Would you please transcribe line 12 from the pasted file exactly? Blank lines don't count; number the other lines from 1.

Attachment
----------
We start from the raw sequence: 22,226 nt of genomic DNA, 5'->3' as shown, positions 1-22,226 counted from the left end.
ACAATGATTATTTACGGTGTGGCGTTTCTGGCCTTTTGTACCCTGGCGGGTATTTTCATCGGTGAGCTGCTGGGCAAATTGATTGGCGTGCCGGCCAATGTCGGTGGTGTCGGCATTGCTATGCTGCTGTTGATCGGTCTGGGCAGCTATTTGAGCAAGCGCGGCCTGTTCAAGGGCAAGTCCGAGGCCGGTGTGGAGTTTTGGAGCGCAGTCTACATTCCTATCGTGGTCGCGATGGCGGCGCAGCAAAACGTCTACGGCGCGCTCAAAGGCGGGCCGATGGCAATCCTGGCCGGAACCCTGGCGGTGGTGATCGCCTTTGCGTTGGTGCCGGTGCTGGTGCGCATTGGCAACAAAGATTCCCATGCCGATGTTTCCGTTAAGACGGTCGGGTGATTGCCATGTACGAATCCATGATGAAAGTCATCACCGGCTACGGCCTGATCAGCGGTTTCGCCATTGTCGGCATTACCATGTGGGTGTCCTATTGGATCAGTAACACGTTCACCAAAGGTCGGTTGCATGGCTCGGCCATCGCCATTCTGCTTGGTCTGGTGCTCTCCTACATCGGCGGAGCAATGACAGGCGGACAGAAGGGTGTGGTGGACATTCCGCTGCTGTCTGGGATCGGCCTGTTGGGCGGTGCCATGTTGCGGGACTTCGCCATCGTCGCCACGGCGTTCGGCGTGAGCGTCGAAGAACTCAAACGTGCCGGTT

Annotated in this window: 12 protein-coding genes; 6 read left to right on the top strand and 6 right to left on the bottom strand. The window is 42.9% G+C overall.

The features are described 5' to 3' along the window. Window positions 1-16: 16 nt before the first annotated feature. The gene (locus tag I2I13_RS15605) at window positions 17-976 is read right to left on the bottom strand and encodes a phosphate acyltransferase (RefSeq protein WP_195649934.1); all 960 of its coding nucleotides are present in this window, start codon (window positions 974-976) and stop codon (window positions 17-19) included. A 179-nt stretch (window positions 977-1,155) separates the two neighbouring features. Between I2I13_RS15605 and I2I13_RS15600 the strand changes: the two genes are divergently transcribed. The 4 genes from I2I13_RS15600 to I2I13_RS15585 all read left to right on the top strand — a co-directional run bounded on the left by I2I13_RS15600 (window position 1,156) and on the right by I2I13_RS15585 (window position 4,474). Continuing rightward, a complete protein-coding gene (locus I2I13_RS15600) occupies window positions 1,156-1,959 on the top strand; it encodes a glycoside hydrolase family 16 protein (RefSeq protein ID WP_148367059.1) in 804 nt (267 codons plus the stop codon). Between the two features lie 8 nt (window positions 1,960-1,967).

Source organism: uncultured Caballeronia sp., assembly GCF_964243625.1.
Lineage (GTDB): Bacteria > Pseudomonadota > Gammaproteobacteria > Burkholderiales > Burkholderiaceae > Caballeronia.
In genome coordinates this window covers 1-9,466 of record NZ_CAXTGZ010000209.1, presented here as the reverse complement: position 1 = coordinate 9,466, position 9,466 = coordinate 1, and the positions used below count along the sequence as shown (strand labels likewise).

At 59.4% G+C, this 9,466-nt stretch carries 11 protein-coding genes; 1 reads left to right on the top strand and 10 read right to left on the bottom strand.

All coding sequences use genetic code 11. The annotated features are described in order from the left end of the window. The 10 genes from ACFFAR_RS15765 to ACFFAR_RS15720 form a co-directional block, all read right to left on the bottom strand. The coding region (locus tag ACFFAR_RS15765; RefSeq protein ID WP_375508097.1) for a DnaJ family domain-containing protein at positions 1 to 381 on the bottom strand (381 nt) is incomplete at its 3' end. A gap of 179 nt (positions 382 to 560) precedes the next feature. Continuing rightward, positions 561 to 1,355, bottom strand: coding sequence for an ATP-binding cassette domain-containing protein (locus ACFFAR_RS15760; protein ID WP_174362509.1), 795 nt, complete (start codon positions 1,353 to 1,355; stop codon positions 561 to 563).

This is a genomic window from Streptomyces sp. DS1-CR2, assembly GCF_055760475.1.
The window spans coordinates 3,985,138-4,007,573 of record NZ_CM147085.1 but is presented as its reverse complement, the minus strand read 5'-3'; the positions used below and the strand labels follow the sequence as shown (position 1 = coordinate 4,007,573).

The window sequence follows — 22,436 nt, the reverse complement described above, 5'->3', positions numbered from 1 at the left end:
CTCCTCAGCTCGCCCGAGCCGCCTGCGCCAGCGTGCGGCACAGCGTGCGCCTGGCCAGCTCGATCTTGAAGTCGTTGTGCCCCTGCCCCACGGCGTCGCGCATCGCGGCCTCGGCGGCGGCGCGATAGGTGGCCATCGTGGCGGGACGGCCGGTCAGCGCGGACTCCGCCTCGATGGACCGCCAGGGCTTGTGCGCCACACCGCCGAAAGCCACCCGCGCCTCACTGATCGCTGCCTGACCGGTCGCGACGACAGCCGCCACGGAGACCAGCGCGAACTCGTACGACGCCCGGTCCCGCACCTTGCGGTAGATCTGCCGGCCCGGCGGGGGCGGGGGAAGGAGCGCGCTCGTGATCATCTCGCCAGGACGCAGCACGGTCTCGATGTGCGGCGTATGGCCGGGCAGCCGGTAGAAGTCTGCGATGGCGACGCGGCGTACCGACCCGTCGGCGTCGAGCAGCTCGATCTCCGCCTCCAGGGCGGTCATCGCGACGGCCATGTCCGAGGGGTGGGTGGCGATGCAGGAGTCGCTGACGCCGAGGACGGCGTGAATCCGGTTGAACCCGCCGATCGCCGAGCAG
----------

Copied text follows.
The window sequence follows — 22,436 nt, the reverse complement described above, 5'->3', positions numbered from 1 at the left end: